Are immigrants more enterprising than natives in Spain? How successful are migrant entrepreneurs compared to those who start businesses in their country of birth? With the growth of migration worldwide, questions such as these are garnering the attention of economists, policymakers and scholars. Born Entrepreneurs? asks how foreignness affects an immigrant's ability to launch and to grow a successful business. It also explores the economic and social benefits that immigrants might derive from self-employment and the unique factors at play in so-called ethnic and immigrant entrepreneurship.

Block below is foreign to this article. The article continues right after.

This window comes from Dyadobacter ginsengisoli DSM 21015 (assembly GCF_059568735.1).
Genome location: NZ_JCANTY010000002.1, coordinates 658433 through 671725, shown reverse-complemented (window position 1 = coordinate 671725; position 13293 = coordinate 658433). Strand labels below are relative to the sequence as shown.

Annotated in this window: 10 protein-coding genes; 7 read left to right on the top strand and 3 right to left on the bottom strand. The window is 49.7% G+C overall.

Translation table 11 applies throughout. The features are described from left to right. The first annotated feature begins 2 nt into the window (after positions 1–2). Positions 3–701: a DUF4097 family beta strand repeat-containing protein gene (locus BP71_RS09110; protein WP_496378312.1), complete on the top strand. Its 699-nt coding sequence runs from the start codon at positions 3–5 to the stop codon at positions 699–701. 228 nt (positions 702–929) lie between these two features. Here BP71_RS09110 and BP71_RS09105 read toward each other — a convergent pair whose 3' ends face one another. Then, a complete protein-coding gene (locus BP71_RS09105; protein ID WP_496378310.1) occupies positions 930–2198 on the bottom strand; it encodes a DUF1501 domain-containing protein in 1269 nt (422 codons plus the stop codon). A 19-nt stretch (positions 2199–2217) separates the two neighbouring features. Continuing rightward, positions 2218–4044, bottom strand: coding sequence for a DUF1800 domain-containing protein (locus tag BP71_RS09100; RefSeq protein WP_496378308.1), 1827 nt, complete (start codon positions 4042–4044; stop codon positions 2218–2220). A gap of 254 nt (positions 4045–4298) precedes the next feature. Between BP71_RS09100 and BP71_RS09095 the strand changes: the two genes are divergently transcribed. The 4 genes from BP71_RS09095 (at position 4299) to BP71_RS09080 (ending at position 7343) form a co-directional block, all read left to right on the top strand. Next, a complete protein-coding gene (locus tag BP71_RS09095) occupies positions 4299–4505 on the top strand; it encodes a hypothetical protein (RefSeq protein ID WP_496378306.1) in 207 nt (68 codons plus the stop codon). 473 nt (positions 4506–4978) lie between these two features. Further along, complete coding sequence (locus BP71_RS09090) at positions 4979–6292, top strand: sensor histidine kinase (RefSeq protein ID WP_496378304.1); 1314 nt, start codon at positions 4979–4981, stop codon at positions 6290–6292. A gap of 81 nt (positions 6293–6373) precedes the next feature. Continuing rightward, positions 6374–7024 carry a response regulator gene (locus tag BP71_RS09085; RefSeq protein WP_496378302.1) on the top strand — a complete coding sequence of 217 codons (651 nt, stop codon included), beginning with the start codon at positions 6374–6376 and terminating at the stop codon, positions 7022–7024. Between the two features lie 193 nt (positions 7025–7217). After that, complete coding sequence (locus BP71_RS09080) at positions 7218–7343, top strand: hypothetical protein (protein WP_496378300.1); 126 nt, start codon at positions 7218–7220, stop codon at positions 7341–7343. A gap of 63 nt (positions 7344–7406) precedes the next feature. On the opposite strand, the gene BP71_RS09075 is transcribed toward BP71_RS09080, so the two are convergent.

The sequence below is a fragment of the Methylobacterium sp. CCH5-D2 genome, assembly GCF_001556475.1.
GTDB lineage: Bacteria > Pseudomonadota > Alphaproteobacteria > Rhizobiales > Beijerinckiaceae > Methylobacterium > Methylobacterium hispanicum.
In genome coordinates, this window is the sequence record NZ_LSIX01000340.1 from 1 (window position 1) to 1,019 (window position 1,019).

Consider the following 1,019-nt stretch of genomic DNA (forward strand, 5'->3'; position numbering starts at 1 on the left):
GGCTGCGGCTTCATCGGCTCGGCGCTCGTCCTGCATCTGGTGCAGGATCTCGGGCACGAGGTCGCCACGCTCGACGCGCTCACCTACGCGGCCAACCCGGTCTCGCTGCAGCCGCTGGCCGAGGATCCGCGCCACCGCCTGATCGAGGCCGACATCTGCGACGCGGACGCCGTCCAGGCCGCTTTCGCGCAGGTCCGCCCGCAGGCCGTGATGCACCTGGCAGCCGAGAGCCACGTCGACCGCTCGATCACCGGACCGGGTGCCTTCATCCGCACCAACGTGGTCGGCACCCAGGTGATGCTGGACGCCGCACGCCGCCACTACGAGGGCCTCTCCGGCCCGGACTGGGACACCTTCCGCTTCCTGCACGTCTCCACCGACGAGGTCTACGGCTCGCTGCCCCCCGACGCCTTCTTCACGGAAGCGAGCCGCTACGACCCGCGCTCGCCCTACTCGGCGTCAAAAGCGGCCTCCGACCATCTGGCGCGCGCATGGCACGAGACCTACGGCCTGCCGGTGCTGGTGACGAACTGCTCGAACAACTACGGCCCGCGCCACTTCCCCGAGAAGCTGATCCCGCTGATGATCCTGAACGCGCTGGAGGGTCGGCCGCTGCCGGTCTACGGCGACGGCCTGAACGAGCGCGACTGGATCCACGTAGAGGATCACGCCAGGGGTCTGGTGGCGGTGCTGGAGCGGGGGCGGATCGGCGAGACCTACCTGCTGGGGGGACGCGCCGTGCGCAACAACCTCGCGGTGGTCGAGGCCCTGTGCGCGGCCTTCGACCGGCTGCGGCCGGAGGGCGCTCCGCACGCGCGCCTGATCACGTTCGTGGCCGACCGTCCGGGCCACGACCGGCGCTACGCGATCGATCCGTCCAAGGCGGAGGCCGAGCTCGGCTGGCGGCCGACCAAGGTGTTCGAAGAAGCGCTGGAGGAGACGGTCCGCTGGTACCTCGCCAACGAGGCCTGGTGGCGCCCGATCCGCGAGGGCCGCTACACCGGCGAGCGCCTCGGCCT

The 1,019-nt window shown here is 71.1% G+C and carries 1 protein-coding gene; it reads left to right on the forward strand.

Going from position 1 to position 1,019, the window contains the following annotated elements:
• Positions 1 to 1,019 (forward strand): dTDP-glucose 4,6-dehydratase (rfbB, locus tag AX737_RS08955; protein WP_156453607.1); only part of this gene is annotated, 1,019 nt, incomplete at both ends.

-Most of Europe's population growth comes from immigrants. Immigrant entrepreneurship is poorly understood, and Nahikari Irastorza has blazed a trail for Spain and the Basque Country with this fascinating study. [-]Jonathan Levie, Reader, Hunter Centre for Entrepreneurship, University of Strathclyde, Glasgow[-][-] -This work presents a unique analysis to explain the differential success of Spanish immigrant entrepreneurs by employing the intriguing concept of the liability of foreignness, which alone warrants a careful reading of this book. [-] Don DeVoretz, Professor of Economics, Simon Fraser University, Burnaby, British Columbia[-][-]"This is a much-welcomed book for all those interested in understanding the fast pace of immigration to Spain. Quite unusual in European literature, it addresses migrant entrepreneurship through an economist's approach, resorting to a combination of quantitative data and qualitative survey. The result is a comprehensive look at contemporary Spanish migration, a critical appraisal of national policies' shortcomings and a diagnosis for challenging some of migration studies' previous analyses." [-]Margarida Marques, New University of Lisbon